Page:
Through all the ups and downs of the project, the delivery manager is charged with ensuring that the customer is satisfied, as that is a contractual achievement. In addition, the manager looks for additional work for the customer and referrals that can be passed to marketing/sales for entry into the pipeline.

Thus, the revenue (a business KPI) flows when delivery invoices for work. The delivery manager will be incented to achieve customer success with the least cost – not cheapen the success – but be efficient in the utilization of Business resources to achieve success for this, and other, customers.

Orchestration and Efficiency

We can now see that marketing and sales are done at a cost to the business. Lead acquisition is a measure of marketing efficiency. The sales closure rate is the measure of sales efficiency, also at a cost. Delivery generates revenue, also at a cost.

Each business is unique, and we can’t provide guidance on that range of numbers for lead generation, closure rates, and cost of delivery. They must be known within a business so they can be managed. One can construct a simple model of each to see initial ranges or look at history to calculate actuals. In either case, measuring each of the department measures will provide the basis for the cost of products/services. Efficiency can only make the profit better.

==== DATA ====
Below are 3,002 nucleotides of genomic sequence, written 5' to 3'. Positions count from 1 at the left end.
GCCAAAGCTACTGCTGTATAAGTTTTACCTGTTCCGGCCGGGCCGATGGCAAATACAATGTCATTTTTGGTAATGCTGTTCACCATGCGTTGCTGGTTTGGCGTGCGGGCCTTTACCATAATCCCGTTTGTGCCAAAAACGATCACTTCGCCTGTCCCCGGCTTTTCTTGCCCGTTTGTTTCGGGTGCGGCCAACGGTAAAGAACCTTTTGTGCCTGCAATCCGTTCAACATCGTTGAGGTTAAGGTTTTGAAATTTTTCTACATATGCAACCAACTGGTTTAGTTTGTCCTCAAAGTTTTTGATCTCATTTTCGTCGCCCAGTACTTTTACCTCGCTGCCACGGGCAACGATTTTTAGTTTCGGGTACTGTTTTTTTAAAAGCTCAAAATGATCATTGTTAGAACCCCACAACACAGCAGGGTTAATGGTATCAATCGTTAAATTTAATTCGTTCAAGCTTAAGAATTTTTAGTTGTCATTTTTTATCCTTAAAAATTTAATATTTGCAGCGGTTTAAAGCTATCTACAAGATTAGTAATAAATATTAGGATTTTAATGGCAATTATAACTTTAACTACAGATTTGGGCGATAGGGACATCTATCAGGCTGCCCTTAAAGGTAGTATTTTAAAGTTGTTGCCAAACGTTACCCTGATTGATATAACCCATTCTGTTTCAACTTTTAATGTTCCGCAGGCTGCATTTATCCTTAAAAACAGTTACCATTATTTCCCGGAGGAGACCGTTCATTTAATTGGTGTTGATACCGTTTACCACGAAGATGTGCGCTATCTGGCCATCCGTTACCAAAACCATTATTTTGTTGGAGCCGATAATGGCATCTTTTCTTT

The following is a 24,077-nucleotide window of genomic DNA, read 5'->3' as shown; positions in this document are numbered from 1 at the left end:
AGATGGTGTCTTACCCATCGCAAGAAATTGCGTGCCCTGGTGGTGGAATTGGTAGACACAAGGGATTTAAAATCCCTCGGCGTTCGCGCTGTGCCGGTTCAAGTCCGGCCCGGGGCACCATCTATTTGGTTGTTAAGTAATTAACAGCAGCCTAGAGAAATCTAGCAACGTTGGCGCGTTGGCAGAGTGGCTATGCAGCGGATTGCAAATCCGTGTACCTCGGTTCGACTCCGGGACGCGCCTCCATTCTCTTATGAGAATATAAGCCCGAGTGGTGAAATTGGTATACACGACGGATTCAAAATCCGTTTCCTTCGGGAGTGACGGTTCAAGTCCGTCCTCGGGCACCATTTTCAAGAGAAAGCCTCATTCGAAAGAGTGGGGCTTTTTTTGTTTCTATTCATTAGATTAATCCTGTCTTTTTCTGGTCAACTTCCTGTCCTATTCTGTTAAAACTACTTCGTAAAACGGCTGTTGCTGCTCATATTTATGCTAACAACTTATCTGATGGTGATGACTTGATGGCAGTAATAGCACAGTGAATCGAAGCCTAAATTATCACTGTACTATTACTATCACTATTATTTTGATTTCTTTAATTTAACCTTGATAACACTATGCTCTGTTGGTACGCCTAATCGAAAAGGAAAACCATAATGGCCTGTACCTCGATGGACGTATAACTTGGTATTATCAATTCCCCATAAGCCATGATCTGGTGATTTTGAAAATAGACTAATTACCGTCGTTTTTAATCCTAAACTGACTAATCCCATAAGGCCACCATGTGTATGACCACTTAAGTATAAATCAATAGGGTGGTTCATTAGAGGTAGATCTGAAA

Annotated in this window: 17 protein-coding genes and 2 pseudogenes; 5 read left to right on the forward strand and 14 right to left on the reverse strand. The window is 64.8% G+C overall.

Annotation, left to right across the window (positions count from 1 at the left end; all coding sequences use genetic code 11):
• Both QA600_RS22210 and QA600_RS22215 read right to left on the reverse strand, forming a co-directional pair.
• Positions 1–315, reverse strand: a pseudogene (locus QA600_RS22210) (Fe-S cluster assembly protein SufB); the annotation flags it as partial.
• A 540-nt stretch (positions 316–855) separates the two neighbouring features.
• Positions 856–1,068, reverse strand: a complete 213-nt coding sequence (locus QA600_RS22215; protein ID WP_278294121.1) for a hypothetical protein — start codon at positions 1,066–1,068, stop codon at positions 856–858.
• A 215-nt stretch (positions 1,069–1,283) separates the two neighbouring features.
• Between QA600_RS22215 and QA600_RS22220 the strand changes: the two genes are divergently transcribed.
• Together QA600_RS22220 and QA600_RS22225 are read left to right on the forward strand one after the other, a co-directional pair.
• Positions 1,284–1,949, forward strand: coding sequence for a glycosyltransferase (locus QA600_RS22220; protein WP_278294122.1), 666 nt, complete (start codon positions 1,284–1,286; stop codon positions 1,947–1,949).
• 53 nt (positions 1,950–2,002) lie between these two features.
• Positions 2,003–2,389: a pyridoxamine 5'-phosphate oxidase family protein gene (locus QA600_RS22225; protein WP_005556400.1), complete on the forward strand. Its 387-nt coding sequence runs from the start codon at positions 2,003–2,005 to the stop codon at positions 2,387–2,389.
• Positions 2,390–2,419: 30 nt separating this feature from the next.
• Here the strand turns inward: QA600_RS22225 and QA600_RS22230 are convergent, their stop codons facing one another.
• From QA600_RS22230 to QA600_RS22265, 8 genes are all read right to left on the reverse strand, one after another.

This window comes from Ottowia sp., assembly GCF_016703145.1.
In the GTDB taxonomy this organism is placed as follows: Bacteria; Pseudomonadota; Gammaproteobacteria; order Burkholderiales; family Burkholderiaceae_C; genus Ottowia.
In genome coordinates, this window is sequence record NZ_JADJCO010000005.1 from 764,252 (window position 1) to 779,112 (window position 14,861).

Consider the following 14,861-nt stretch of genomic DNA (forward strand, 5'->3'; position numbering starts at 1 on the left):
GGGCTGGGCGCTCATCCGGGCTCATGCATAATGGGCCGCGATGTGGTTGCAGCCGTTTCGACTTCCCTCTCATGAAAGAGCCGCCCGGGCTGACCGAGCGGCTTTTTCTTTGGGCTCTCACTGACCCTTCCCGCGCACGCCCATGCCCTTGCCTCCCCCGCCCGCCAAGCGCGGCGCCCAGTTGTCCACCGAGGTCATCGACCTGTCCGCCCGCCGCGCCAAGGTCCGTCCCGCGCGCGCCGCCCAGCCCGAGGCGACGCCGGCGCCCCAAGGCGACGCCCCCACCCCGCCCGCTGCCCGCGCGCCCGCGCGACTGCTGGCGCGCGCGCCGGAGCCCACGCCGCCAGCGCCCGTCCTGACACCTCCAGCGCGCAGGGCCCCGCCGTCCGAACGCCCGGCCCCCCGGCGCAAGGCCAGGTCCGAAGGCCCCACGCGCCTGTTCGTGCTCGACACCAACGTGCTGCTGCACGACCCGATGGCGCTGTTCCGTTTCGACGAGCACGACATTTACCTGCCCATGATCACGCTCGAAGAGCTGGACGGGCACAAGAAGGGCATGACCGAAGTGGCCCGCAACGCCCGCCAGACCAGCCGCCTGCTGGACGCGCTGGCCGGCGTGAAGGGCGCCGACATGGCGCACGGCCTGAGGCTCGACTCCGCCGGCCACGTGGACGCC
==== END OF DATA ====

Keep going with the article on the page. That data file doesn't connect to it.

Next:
Technology and Its Role

Bill Gates said, “The first rule of any technology used in a business is that automation applied to an efficient operation will magnify the efficiency. The second is that automation applied to an inefficient operation will magnify the inefficiency.”

The Data to be collected is clear at the top level, for each Business the actual data elements will be many and varied. The processes that you developed will now be automated so that the people that have the skills you need to deliver will be able to make the magic. The people, process, and data need to be identified prior to applying the technology to give yourself the best chance of achieving efficiency.